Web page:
Books, I Sing the Body Electric

Women, Food and God

Women, Food, and God: An Unexpected Path to Almost EverythingWomen, Food, and God: An Unexpected Path to Almost Everything by Geneen Roth

My rating: 4 of 5 stars

This is not the first Geneen Roth book I’ve read. I remember feeling like her other books were on fire in my hands–20 years ago? A long time. Her stories horrified me because in some ways they were so much worse than my own, but really weren’t that different at all. I was not ready to try what she was suggesting because I was not ready to feel the feelings that I feared would somehow have the power to kill me.
Two divorces later, I’m ready. “Women, Food and God” added a spiritual element that I found helpful, but mostly it was the right time for me to read her thoughts again.
Here’s Roth on “bolting”–
“But if as adults we still believe that pain will kill us, we are seeing through the eyes of the fragile selves we once were and relying on the exquisite defense we once developed: bolting. Obsessions are ways we leave before we are left because we believe that the pain of staying would kill us.
But the person who would be killed, the ‘I’ in the ‘pain is big and I am small’ belief, is an idea, a memory, an image of yourself left over from childhood. You already felt destroyed. That was then. You will never be that small again. You are not dependent on someone else to hold you, to love you so that you can continue breathing.”
In my 30s, with no career, and no sense of self, and young children, I had convinced myself that if I could somehow morph into the perfect Anima woman for my husband, all would be well, and really I had no choice but to fit my round body into some square hole, because I couldn’t cope out there by myself.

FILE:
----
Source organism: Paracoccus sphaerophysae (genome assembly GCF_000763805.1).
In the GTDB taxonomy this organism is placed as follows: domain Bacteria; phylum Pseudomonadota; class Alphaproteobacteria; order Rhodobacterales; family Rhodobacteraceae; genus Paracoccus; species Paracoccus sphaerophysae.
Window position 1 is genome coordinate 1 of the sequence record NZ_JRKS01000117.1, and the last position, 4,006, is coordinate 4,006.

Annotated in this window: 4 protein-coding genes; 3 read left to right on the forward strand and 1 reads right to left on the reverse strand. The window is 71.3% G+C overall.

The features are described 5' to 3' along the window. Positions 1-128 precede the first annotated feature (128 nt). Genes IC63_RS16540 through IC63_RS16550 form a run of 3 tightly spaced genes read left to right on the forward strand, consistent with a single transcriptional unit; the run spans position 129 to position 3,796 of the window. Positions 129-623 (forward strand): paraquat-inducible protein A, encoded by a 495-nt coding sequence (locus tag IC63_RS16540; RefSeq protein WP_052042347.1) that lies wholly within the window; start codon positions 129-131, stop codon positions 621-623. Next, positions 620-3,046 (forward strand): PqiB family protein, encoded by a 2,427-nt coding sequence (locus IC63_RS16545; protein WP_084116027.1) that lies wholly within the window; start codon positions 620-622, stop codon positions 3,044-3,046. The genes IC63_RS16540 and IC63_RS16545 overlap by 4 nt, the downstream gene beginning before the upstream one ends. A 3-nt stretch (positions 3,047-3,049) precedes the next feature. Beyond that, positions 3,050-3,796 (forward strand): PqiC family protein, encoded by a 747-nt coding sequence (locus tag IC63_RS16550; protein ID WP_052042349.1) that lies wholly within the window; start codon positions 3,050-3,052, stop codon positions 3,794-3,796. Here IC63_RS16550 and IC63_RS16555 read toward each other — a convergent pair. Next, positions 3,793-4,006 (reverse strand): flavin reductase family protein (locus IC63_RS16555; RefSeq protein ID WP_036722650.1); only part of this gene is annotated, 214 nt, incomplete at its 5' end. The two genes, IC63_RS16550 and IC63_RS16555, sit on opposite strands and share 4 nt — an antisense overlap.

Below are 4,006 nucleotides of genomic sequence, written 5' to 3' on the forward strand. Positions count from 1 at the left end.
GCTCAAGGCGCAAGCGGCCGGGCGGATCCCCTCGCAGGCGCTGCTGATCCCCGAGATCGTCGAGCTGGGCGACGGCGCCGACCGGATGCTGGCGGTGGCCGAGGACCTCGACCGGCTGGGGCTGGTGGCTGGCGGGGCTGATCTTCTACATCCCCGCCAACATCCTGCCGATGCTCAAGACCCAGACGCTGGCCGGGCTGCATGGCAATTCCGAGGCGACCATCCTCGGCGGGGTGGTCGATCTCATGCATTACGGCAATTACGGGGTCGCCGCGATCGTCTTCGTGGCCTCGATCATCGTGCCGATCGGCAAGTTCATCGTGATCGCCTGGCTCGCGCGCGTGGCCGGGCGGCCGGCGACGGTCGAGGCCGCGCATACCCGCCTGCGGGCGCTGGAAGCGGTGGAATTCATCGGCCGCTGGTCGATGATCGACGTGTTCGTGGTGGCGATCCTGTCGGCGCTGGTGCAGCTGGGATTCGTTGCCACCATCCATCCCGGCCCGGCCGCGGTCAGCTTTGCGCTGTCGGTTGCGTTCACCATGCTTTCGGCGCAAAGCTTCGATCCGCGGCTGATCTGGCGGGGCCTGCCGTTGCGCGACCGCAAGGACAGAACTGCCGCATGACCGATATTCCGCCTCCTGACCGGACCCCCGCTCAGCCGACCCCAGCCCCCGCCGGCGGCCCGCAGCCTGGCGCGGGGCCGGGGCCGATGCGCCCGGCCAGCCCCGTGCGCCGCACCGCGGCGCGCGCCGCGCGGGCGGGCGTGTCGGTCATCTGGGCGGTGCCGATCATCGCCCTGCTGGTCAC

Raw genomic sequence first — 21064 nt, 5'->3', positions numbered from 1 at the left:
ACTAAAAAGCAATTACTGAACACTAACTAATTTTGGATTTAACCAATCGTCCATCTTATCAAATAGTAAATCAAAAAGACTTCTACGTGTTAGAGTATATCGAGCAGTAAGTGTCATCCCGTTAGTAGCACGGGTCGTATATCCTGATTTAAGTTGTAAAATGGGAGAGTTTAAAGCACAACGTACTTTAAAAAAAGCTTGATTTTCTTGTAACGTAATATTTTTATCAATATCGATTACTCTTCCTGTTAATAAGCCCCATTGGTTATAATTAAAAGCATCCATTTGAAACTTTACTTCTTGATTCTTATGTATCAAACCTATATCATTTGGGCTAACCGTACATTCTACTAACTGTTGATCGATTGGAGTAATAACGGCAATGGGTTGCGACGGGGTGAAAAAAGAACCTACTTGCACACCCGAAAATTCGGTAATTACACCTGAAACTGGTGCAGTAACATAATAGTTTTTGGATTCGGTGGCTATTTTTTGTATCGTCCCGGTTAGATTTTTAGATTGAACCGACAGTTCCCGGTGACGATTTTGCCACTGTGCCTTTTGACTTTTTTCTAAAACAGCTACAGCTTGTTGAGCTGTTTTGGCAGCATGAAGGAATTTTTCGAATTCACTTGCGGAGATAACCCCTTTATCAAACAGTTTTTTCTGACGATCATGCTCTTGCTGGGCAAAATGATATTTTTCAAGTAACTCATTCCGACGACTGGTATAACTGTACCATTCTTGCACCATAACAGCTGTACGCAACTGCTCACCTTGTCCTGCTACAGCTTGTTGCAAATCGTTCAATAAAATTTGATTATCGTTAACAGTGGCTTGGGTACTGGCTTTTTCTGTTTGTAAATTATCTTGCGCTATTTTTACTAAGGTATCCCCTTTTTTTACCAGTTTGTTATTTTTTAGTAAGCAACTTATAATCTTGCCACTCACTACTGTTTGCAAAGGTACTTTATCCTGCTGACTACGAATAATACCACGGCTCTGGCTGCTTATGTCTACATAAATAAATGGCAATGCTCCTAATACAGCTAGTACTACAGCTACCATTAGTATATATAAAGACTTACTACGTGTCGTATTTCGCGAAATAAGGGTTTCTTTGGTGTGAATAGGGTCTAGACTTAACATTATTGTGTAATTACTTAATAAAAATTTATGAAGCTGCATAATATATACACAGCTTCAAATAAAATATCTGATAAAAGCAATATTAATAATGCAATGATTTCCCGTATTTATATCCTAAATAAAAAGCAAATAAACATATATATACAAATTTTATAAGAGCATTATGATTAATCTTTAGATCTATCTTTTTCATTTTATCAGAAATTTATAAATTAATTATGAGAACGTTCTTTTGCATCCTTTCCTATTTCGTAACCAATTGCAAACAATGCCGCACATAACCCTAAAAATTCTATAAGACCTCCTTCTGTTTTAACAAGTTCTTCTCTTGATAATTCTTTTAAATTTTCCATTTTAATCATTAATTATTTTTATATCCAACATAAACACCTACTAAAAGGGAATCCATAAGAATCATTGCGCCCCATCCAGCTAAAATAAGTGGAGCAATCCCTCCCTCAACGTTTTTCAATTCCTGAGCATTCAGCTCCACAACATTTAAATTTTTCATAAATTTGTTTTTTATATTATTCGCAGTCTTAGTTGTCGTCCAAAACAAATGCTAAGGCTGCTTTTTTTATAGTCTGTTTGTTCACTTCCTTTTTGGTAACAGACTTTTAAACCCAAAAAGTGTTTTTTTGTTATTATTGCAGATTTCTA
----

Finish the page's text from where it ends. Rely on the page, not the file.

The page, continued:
Even at 40, I still believed that validation would come in the form of a man-shaped object.
It’s nice at 50 to be over that, and to recognize that sadness, anger, grief are not going to kill me. If they could, I’d be dead already.
Roth retains the famous Eating Guidelines that freaked me out in the 1990s, and I still find them challenging.

Eat when you are hungry.

Eat sitting down in a calm environment. This does not include the car.

Eat without distractions. Distractions include radio, television, newspapers, books, intense or anxiety-producing conversations or music.

Eat what your body wants.

Eat until you are satisfied.

Eat (with the intention of being) in full view of others.

Eat with enjoyment, gusto and pleasure.

For those of us who grew up in the era of the TV tray, she’s heretical! But I’m going to try. I ate breakfast this morning without the early news, my laptop, my iPhone, a book or a newspaper. I did have a big dog drooling at the sight of my toast…but that’s a distraction I can’t fix instantaneously.